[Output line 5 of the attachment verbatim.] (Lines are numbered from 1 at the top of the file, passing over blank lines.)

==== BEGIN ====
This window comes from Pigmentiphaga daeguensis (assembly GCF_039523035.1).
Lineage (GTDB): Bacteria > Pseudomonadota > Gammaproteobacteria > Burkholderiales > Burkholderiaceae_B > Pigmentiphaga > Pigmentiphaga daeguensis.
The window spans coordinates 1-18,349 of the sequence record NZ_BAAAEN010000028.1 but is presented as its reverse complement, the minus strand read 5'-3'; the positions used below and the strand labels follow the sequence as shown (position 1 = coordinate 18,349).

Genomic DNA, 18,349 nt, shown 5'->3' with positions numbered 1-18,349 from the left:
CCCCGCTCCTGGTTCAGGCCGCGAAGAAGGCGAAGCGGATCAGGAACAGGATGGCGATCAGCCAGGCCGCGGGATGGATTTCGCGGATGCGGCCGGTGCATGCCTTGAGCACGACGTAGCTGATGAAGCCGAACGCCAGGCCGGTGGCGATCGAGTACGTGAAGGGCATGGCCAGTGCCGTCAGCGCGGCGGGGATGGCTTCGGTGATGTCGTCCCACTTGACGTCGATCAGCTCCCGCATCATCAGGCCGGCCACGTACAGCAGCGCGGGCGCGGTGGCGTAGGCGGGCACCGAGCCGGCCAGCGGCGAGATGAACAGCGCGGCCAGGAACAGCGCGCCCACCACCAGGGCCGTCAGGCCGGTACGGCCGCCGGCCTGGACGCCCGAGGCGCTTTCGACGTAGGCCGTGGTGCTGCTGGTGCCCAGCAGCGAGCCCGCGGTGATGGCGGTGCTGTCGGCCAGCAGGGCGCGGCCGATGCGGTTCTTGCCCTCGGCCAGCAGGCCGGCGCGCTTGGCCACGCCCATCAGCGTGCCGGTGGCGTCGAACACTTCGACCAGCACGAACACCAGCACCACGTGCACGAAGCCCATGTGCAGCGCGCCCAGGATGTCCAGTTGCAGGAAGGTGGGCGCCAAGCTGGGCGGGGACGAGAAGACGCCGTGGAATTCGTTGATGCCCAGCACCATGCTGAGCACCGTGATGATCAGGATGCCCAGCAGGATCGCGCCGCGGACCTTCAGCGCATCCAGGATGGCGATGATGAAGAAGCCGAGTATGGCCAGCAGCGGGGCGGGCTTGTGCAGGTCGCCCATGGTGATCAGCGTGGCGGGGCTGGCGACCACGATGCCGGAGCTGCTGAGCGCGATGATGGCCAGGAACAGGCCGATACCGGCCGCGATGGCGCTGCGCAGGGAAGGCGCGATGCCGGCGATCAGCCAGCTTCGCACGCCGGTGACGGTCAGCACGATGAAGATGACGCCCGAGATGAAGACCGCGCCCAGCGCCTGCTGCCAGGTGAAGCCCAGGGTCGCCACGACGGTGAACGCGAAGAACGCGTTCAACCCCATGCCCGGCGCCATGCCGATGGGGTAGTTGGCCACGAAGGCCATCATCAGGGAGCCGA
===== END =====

CCCCGCTCCTGGTTCAGGCCGCGAAGAAGGCGAAGCGGATCAGGAACAGGATGGCGATCAGCCAGGCCGCGGGATGGATTTCGCGGATGCGGCCGGTGCATGCCTTGAGCACGACGTAGCTGATGAAGCCGAACGCCAGGCCGGTGGCGATCGAGTACGTGAAGGGCATGGCCAGTGCCGTCAGCGCGGCGGGGATGGCTTCGGTGATGTCGTCCCACTTGACGTCGATCAGCTCCCGCATCATCAGGCCGGCCACGTACAGCAGCGCGGGCGCGGTGGCGTAGGCGGGCACCGAGCCGGCCAGCGGCGAGATGAACAGCGCGGCCAGGAACAGCGCGCCCACCACCAGGGCCGTCAGGCCGGTACGGCCGCCGGCCTGGACGCCCGAGGCGCTTTCGACGTAGGCCGTGGTGCTGCTGGTGCCCAGCAGCGAGCCCGCGGTGATGGCGGTGCTGTCGGCCAGCAGGGCGCGGCCGATGCGGTTCTTGCCCTCGGCCAGCAGGCCGGCGCGCTTGGCCACGCCCATCAGCGTGCCGGTGGCGTCGAACACTTCGACCAGCACGAACACCAGCACCACGTGCACGAAGCCCATGTGCAGCGCGCCCAGGATGTCCAGTTGCAGGAAGGTGGGCGCCAAGCTGGGCGGGGACGAGAAGACGCCGTGGAATTCGTTGATGCCCAGCACCATGCTGAGCACCGTGATGATCAGGATGCCCAGCAGGATCGCGCCGCGGACCTTCAGCGCATCCAGGATGGCGATGATGAAGAAGCCGAGTATGGCCAGCAGCGGGGCGGGCTTGTGCAGGTCGCCCATGGTGATCAGCGTGGCGGGGCTGGCGACCACGATGCCGGAGCTGCTGAGCGCGATGATGGCCAGGAACAGGCCGATACCGGCCGCGATGGCGCTGCGCAGGGAAGGCGCGATGCCGGCGATCAGCCAGCTTCGCACGCCGGTGACGGTCAGCACGATGAAGATGACGCCCGAGATGAAGACCGCGCCCAGCGCCTGCTGCCAGGTGAAGCCCAGGGTCGCCACGACGGTGAACGCGAAGAACGCGTTCAACCCCATGCCCGGCGCCATGCCGATGGGGTAGTTGGCCACGAAGGCCATCATCAGGGAGCCGA